That’s because the lumen is a measure of light output, where emitted light of various wavelengths is weighted in accordance with humans’ visual sensitivity to those wavelengths. But as we’re still learning, the effect of light on humans (and other living creatures) extends well beyond enabling us to see. Researchers have discovered that the human eye contains at least five different types of nonvisual photoreceptor cells — that is, cells that detect light but that play no role whatsoever in visual perception. We’re still learning about the various functions of such cells, but we know that one thing they do is help regulate the production of melatonin, a hormone that plays a key role in regulating the sleep-wake cycle and affects our health in many other ways as well.

We also know that the peak sensitivity for melatonin suppression is for light at around 464 nm, which is in the blue range. And because LEDs — far more than other light sources — are highly tunable, they can be carefully tailored to adjust their emission around 464 nm, or in any other portions of the spectrum the manufacturer desires. They can also be made to be tunable by the user, so that the spectral power distribution can change with the turn of a dial or the touch of a keypad, in accordance with whatever effect is desired.

While much more research is needed to understand how this spectral flexibility can best be used, the potential benefits range from normalizing our circadian rhythm, to promoting relaxation, to improving mood and concentration, to speeding convalescence, to promoting the optimal growth of plants and animals. Further, spectrally adjusted light can help protect sensitive wildlife that live in areas where outdoor lighting is used. And all of this is to say nothing about visual value that’s not captured by the photopic lumen — such as tuning the spectrum to emphasize certain colors or provide contrast for retail, inspection, and high-value fine-manual work applications such as surgery.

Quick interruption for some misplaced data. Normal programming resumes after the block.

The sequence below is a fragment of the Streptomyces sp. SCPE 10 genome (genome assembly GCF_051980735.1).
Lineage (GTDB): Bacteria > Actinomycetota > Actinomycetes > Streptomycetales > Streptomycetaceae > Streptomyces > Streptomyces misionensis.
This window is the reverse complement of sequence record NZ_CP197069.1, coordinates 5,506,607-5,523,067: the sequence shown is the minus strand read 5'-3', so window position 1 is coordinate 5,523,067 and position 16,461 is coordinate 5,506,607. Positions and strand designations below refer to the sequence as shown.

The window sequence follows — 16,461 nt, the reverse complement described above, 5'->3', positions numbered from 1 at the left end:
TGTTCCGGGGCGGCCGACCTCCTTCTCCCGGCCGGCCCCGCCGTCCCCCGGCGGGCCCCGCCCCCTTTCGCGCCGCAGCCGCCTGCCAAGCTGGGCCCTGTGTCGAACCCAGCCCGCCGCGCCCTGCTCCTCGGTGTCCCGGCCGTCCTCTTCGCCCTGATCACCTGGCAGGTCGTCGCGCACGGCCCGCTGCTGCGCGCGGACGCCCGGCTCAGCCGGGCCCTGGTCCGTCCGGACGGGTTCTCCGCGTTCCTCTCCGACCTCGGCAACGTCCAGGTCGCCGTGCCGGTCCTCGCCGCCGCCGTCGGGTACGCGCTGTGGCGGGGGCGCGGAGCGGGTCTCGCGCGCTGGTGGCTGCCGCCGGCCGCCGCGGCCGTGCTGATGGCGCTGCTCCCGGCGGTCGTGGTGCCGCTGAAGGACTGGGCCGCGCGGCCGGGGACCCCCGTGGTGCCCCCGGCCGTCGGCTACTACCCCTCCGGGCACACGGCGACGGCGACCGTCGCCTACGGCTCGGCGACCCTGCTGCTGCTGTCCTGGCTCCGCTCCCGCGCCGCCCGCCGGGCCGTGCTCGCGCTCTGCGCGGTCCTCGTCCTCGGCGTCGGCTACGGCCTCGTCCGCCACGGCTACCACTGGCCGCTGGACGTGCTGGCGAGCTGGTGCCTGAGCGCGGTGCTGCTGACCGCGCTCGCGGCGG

Given that we now have a type of light source that can be spectrally tailored to suit our needs, wants, and whims — visual and otherwise — and given that our knowledge of the nonvisual functions is growing by leaps and bounds, it stands to reason that we may need to more carefully consider additional metrics to capture the full range of gifts SSL has to offer, and develop new metrics as science advances.

Product Monday: Cree Expands LED Troffer Portfolio

Cree’s ZR FD LED Series, a commercial spec-grade troffer that delivers superior energy efficiency of 130 lumens per watt, expands the company’s ZR series of LED troffers. This provides customers a choice: ZR Series offering 90+ CRI and 90 lumens/W or the new ZR FD Series offering 80+ CRI and 130 lumens/W.

The full family of ZR FD Series products is available in 2’x4’, 2’x2’ and 1’x4’ sizes and packages of 3300 and 4000 lumens at CCTs of 3500K or 4000K at 80+ CRI. The troffers feature a new matte reflector finish for improved product aesthetics, reduced glare and uniform illumination. An emergency backup option is also available.

Backed by a 10-year warranty, the product has a projected 75,000-hour lifetime at 35°C. Additionally, future SmartCast Technology-enabled options are planned, which will amplify energy savings and provide a more personalized light experience without the added complexity of traditional controls.